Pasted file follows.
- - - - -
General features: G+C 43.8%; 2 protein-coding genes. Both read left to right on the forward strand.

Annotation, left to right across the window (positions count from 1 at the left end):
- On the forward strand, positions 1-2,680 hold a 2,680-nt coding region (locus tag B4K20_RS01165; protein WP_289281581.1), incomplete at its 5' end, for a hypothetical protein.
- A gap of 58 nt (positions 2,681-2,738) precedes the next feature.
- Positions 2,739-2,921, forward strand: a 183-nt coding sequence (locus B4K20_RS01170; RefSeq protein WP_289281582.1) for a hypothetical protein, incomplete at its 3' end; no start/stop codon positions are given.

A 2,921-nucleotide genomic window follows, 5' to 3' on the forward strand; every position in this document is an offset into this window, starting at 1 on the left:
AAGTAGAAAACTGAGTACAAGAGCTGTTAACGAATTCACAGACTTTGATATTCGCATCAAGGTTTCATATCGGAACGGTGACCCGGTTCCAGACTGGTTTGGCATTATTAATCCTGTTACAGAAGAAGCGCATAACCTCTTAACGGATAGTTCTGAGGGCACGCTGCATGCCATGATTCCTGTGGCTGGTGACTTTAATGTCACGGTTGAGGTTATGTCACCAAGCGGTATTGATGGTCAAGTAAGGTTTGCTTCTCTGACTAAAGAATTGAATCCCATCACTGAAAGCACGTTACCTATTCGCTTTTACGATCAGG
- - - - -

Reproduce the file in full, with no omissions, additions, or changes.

General features: G+C 43.8%; 2 protein-coding genes. Both read left to right on the forward strand.

Annotation, left to right across the window (positions count from 1 at the left end):
- On the forward strand, positions 1-2,680 hold a 2,680-nt coding region (locus tag B4K20_RS01165; protein WP_289281581.1), incomplete at its 5' end, for a hypothetical protein.
- A gap of 58 nt (positions 2,681-2,738) precedes the next feature.
- Positions 2,739-2,921, forward strand: a 183-nt coding sequence (locus B4K20_RS01170; RefSeq protein WP_289281582.1) for a hypothetical protein, incomplete at its 3' end; no start/stop codon positions are given.

A 2,921-nucleotide genomic window follows, 5' to 3' on the forward strand; every position in this document is an offset into this window, starting at 1 on the left:
AAGTAGAAAACTGAGTACAAGAGCTGTTAACGAATTCACAGACTTTGATATTCGCATCAAGGTTTCATATCGGAACGGTGACCCGGTTCCAGACTGGTTTGGCATTATTAATCCTGTTACAGAAGAAGCGCATAACCTCTTAACGGATAGTTCTGAGGGCACGCTGCATGCCATGATTCCTGTGGCTGGTGACTTTAATGTCACGGTTGAGGTTATGTCACCAAGCGGTATTGATGGTCAAGTAAGGTTTGCTTCTCTGACTAAAGAATTGAATCCCATCACTGAAAGCACGTTACCTATTCGCTTTTACGATCAGG